The Culprit Fay: And Other Poems

Front Cover
G. Dearborn, 1836 - 92 pages

What people are saying - Write a review

We haven't found any reviews in the usual places.

Selected pages

Other editions - View all

Common terms and phrases

Popular passages

Page 92 - Flag of the free heart's hope and home, By angel hands to valor given! Thy stars have lit the welkin dome, And all thy hues were born in heaven.
Page 90 - When Freedom from her mountain height Unfurled her standard to the air, She tore the azure robe of night, And set the stars of glory there. She mingled with its gorgeous dyes The milky baldric of the skies, And striped its pure celestial white With streakings of the morning light; Then from his mansion in the sun She called her eagle bearer down, And gave into his mighty hand The symbol of her chosen land.
Page 91 - Flag of the brave ! thy folds shall fly. The sign of hope and triumph high, When speaks the signal trumpet tone, And the long line comes gleaming on.
Page 12 - They come from beds of lichen green, They creep from the mullein's velvet screen; Some on the backs of beetles fly From the silver tops of moon-touched trees, Where they swung in their cobweb hammocks high, And rocked about in the evening breeze; Some from the hum-bird's downy nest — They had driven him out by elfin power, And pillowed on plumes of his rainbow breast. Had...
Page 10 - And the flood which rolls its milky hue. A river of light on the welkin blue. The moon looks down on old Cro'nest, She mellows the shades on his shaggy breast. And seems his huge gray form to throw In a silver cone on the wave below; His sides are broken by spots of shade, By the walnut...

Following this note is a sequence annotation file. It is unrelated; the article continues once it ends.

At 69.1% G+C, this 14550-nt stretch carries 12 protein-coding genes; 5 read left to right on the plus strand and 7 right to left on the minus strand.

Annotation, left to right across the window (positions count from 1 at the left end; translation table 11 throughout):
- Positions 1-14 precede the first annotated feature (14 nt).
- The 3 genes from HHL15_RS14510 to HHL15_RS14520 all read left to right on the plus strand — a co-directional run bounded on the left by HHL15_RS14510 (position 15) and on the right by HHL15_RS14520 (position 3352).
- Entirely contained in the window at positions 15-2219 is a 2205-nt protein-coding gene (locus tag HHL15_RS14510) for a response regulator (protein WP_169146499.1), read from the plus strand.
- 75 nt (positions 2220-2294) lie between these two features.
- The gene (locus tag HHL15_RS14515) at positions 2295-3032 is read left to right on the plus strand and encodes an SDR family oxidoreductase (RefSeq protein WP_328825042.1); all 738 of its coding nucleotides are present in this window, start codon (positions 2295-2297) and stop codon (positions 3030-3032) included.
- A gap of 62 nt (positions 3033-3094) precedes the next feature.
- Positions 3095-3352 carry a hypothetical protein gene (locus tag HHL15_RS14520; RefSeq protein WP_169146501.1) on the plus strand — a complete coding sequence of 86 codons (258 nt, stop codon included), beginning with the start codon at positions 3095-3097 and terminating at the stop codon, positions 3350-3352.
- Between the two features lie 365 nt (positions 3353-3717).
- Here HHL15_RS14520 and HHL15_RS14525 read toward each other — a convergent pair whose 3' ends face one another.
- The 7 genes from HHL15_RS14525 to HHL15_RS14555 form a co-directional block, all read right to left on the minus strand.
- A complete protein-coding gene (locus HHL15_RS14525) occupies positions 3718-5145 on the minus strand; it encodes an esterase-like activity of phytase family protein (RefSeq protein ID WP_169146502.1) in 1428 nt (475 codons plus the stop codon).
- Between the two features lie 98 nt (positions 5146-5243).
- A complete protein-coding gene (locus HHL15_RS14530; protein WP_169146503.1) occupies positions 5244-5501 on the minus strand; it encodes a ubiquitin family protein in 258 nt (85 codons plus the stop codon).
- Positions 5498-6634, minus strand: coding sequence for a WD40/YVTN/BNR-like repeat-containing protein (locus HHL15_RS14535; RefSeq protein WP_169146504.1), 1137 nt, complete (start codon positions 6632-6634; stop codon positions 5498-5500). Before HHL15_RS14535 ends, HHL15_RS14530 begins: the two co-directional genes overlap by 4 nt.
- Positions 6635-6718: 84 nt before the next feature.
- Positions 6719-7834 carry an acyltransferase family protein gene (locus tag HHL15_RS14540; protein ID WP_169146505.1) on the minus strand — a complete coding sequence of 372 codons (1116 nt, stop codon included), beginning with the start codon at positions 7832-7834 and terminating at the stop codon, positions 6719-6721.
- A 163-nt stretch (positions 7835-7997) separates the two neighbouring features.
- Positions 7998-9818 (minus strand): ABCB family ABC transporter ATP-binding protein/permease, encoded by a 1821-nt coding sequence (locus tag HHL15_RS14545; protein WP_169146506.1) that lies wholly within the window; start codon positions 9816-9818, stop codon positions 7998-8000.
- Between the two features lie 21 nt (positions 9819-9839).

Page 16 - The stain of thy wing is washed away, But another errand must be done Ere thy crime be lost for aye; Thy flame-wood lamp is quenched and dark, Thou must re-illume its spark. Mount thy steed and spur him high To the heaven's blue canopy ; And when thou seest a shooting star, Follow it fast, and follow it far — The last faint spark of its burning train Shall light the elfin lamp again. Thou...
Page 20 - The quart's long arms are round him rolled, The prickly prong has pierced his skin, And the squab has thrown his javelin, The gritty star has rubbed him raw, And the crab has struck with his giant claw; He howls with rage, and he shrieks with pain, He strikes around, but his blows are vain ; Hopeless is the unequal fight, Fairy!
Page 17 - And turned him round in act to go. The way is long; he cannot fly; His soiled wing has lost its power. And he winds adown the mountain high For many a sore and weary hour. Through dreary beds of tangled fern, Through groves of nightshade dark and dern, Over the grass and through the brake, Where toils the ant and sleeps the snake...
Page 10 - A burnished length of wavy beam In an eel-like, spiral line below; The winds are whist, and the owl is still; The bat in the shelvy rock is hid; And naught is heard on the lonely hill But the cricket's chirp, and the answer shrill Of the gauze-winged katydid...
Page 90 - To hear the tempest trumpings loud And see the lightning lances driven, When strive the warriors of the storm, And rolls the thunder-drum of heaven, Child of the sun! to thee 'tis given To guard the banner of the free, To hover in the sulphur smoke, To ward away the battle-stroke, And bid its blendings shine afar, Like rainbows on the cloud of war, The harbingers of victory!

Bibliographic information